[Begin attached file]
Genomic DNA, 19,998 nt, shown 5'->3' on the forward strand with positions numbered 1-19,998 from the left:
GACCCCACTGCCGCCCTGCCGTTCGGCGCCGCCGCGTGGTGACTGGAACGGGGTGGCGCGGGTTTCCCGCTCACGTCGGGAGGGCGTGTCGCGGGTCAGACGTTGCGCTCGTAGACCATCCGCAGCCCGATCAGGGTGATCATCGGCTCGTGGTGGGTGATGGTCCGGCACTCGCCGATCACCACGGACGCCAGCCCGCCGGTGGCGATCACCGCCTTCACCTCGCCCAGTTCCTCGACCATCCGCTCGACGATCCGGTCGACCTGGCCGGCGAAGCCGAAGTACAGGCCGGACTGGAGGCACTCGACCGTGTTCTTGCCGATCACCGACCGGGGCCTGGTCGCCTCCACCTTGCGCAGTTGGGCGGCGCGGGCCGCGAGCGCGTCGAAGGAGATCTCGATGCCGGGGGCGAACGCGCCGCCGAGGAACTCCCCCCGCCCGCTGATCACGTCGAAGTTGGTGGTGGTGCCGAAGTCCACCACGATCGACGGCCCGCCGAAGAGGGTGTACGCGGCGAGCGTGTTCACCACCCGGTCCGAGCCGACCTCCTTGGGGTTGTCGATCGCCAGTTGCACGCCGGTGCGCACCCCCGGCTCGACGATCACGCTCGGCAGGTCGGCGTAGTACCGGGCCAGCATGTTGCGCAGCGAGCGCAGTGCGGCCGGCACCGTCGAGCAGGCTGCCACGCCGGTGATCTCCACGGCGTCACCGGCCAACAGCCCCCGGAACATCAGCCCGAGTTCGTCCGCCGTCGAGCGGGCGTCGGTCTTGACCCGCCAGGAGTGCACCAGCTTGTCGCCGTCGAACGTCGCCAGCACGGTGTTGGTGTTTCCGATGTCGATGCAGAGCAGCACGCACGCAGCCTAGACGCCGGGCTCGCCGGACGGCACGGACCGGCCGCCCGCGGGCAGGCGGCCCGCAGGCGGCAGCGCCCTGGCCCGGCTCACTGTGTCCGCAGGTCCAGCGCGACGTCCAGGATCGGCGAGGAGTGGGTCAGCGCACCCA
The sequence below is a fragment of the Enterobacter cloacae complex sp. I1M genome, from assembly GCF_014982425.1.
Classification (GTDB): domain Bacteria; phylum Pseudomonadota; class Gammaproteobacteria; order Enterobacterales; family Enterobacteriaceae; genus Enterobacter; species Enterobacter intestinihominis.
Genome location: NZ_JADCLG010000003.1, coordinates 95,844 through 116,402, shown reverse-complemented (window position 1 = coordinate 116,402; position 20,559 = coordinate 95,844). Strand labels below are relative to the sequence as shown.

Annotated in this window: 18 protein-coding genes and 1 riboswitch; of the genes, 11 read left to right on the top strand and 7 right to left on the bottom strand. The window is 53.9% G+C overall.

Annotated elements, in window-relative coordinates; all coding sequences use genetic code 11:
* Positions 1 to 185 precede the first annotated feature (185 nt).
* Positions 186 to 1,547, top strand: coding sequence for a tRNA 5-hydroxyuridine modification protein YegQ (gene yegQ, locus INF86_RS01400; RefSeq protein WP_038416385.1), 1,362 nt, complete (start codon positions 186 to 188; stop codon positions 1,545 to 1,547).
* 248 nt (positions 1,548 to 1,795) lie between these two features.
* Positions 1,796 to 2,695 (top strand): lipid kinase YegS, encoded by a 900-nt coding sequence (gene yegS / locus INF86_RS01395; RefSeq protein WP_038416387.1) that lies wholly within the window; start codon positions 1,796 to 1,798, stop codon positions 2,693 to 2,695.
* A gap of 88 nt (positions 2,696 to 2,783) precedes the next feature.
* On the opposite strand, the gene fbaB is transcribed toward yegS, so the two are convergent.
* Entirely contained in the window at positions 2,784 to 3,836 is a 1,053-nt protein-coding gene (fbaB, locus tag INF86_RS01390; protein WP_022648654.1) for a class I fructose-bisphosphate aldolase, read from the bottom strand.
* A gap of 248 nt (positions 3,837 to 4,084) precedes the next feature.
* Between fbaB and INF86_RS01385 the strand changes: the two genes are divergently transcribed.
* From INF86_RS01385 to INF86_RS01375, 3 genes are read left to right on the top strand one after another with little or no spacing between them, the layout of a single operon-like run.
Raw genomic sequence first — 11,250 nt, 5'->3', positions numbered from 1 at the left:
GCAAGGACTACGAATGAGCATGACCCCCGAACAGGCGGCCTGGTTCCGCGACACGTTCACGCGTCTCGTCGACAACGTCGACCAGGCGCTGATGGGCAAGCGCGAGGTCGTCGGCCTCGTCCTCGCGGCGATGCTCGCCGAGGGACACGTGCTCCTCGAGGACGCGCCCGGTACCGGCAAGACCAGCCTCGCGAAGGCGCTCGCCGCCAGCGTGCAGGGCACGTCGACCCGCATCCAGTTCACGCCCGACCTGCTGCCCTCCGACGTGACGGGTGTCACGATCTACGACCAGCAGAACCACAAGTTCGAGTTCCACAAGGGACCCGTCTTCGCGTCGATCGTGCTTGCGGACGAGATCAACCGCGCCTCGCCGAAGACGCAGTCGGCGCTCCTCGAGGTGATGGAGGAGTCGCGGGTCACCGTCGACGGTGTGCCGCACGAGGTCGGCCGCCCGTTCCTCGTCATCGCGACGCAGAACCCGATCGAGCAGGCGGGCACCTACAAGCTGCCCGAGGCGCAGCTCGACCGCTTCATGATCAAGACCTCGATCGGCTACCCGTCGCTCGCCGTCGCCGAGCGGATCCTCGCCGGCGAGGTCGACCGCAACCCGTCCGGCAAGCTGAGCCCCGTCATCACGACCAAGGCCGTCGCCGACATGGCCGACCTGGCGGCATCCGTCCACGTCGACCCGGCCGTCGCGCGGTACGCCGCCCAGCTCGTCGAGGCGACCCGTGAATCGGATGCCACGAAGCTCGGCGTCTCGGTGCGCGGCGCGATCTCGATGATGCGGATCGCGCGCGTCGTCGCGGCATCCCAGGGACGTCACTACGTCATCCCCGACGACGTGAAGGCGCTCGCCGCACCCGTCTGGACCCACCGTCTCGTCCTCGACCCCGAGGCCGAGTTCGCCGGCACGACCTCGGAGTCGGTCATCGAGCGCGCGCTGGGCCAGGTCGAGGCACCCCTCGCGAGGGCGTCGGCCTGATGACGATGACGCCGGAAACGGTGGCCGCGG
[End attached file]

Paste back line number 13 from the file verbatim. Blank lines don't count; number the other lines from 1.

* On the opposite strand, the gene fbaB is transcribed toward yegS, so the two are convergent.